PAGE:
Travel from Hotel Berlin to the Messe Convention Center

At TechEd in the US, there are normally dozens of “Official” hotels, and a bus line that is dedicated to your hotel. Just wake up, exit your hotel, get on the bus, snooze for a while, and wake up (again??) at the convention center. Not this year, or at least, not at our hotel. I’m not sure if this was a TechEd decision, or a city of Berlin decision. It doesn’t look like the convention center is setup the same as LAX, or Orlando, where dozens of Bus queues could be handled. Then again, this place is huge so it’s possible (probable) that I missed it.

There is a train that is pretty convenient between the hotel and the convention center, but for my first trip, I was a little confused, so I thought this would be helpful for others, trying to get between the two places. Particularly for those that might not be familiar with trains/tubes in Europe. Not all the signs are in English, and virtually none of the announcements are, so again, I hope this will be helpful.

First, as a speaker I received an email to print that is a weekly transportation pass. The email says the pass needs to be printed, and then validated, but when I went to the train station ticket booth, they said it does not need to be validated, just keep it with you, and if you’re asked for your train pass, just show it. So it’s on the honor system – but have your pass with you. The station isn’t like NY where you need a pass to enter the station, or the train, you just have to have it with you if you’re asked to present it. Mine looks like this …

 

2009-11-08_03-48-08 DSC00900

 

I should have printed it with a color printer, so it looks more official, but … it’s too late for that ๐Ÿ™‚

OK, now that you have your pass, here is a map of the Hotel Berlin, Berlin, and the closest two train stations … it’ll be an extra stop on the train (while you’re sitting) but I recommend the Lollendorf station. The only reason I’m showing both is that the original directions talk about taking the Wittenberg station, but this one is closer, and the directions are easier. Literally exit the front of the hotel, and make a right down Einemst (Which in my mind is Em-In-Em street – although I know that isn’t correct ๐Ÿ™‚ If you look down this street two or three small block, you’ll actually see the train overpass, so you know you’ll be walking in the right direction.

 

2009-11-07_10-48-00 DSC00891_WithArrows

 

If you’re not familiar with trains/tube lines, here is a quick lesson. Every train has two names. The train itself has a Line that it’s on, like U1, U2, U3, and second, it has a destination. The train literally runs on a line, and it just goes back and forth. The line that you’re looking for is the U2 line. So when you enter a train station, look for U2, this is the platform that you need. Now you might be confused that there are two U2 platforms, one for each direction of the train. When you are going to the convention center from the hotel, you want to get on the U2-Ruhleben. I think it is 7 or 8 stops, and you want to exit at the Theodor-Heuss-Platz station.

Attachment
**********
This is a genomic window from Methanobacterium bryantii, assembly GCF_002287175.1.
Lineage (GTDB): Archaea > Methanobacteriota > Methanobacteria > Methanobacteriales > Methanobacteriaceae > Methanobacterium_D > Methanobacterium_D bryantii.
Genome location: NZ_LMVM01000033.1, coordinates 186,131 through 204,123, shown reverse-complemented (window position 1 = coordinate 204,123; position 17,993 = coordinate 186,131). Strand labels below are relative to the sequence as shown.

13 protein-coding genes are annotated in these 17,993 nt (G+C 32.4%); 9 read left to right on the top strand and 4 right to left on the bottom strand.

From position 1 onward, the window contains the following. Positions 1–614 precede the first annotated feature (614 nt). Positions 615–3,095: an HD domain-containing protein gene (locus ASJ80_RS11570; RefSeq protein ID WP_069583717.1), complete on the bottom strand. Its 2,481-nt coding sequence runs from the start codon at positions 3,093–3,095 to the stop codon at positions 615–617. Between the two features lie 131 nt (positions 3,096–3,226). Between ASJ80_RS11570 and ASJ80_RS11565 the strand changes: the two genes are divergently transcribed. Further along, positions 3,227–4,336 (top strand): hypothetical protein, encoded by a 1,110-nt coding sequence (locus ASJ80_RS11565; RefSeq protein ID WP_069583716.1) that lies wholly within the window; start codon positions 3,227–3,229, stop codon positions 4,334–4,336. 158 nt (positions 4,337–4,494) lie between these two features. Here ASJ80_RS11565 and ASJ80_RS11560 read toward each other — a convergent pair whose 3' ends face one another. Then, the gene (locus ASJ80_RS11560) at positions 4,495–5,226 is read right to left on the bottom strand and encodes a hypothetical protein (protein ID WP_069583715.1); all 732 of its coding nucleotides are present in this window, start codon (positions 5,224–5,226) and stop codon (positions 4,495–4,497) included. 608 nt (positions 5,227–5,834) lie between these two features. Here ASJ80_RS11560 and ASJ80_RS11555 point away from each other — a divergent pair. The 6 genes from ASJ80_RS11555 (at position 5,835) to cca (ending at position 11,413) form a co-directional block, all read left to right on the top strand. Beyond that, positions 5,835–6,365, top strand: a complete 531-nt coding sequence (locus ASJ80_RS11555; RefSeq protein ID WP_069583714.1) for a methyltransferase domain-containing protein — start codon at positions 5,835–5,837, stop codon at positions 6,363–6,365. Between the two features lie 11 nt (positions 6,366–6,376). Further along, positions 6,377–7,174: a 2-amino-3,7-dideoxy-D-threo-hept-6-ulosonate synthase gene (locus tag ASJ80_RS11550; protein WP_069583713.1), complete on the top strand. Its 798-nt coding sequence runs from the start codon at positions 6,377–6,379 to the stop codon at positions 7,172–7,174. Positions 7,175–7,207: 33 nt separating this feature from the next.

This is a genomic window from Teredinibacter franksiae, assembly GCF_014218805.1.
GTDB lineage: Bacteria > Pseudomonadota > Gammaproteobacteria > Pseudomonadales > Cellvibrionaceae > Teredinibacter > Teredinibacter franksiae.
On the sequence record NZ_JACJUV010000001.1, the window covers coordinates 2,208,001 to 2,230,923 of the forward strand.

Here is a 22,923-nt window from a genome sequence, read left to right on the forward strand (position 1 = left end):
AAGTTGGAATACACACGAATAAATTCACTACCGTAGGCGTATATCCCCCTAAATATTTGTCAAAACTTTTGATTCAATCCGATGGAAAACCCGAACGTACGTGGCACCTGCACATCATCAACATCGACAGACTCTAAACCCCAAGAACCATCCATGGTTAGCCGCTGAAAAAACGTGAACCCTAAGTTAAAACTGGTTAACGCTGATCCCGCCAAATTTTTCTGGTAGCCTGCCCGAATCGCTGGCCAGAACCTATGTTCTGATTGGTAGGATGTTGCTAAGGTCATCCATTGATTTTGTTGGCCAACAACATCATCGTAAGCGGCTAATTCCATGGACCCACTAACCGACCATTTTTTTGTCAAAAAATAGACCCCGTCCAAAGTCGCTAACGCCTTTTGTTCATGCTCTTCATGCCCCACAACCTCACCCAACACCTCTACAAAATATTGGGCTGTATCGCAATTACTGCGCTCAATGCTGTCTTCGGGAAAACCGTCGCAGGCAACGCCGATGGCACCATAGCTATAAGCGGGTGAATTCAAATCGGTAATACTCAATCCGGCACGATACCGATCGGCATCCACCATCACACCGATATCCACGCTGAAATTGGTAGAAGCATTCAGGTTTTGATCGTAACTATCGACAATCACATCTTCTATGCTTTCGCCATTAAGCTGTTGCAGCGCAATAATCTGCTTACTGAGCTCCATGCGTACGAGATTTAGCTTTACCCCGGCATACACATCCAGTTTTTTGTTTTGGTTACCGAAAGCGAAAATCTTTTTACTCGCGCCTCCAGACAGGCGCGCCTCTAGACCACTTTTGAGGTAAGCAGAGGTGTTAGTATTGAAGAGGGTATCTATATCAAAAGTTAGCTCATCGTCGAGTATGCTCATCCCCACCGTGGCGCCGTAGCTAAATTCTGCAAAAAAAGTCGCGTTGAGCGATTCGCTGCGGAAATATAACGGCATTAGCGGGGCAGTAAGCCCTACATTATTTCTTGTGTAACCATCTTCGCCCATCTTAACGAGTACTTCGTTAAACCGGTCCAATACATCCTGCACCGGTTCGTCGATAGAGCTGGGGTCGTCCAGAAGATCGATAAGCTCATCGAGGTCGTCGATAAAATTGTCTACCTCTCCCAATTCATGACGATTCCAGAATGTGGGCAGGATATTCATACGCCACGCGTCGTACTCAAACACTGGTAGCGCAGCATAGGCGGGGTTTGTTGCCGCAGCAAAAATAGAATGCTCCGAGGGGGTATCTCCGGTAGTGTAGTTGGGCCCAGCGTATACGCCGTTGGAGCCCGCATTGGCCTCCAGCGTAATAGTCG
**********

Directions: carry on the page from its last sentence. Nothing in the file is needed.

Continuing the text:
2009-11-07_11-10-49 DSC00896

 

One thing to note is that the doors don’t open automatically like most trains in the states, so don’t just stand there, press the green circular open button, and the door will open for you.

 

2009-11-08_02-37-45 DSC00897

 

When you come up from the station, street side, you’ll be a little confused because there is very little direction. Look across the street and you’ll see a big blue structure, and beyond that, you’ll see a Sky Needle that is very similar to the Needle in Seattle. It’s very large, and tall, probably 50 stories. Even with it’s size, you might miss it based on the trees that are blocking your view. On your tube map, you’ll see this listed as Funk-Turm. Walk towards it walking down the Masuren allee Neue street.

 

2009-11-07_10-48-42 DSC00893

 

This actually takes you to the back of the convention center, and TechEd registration is on the Entrance South. Once you see the convention center, simply head towards it. The signs here are in both German and English, so you’ll be able to find your way.

 

2009-11-07_10-46-57 DSC00890_WithArrows

One final tip … if you have an iPhone – there is a free application you can download that has all the Berlin tubes on it. It’s named “Berlin City” and has an icon of the likes to the London Tube. You know the famous red circle with the blue line through it. Here is a snap shot of the app running, showing the line you need to be on.

 

iPhone-BerlinCity-Tubes

 

Or you could just take a taxi ๐Ÿ™‚ I’m not sure of the price, since my rail pass was free, the taxi will be more expensive, and you won’t get the exercise. The one pro of a taxi would be eliminating the walk from to/from the stations, but hey … it’s Europe … They want you to walk.

[UPDATE]

It turns out – this is the longer way (in the post below). Ugg. Sorry. I don’ t have images for this, but I have another set of directions. You’re basically doing the same thing as my directions below, but if you make a train connection, then you end up with a shorter walk to the Entrance South.

Here are the updated notes … In order to get closer to the Entrance South, exit the train at the Zoologischer Garten station and change onto the S Bahn line S9(Spandau) or S75(Olympiastadion) and exit at Messe Süd.

Comments

comments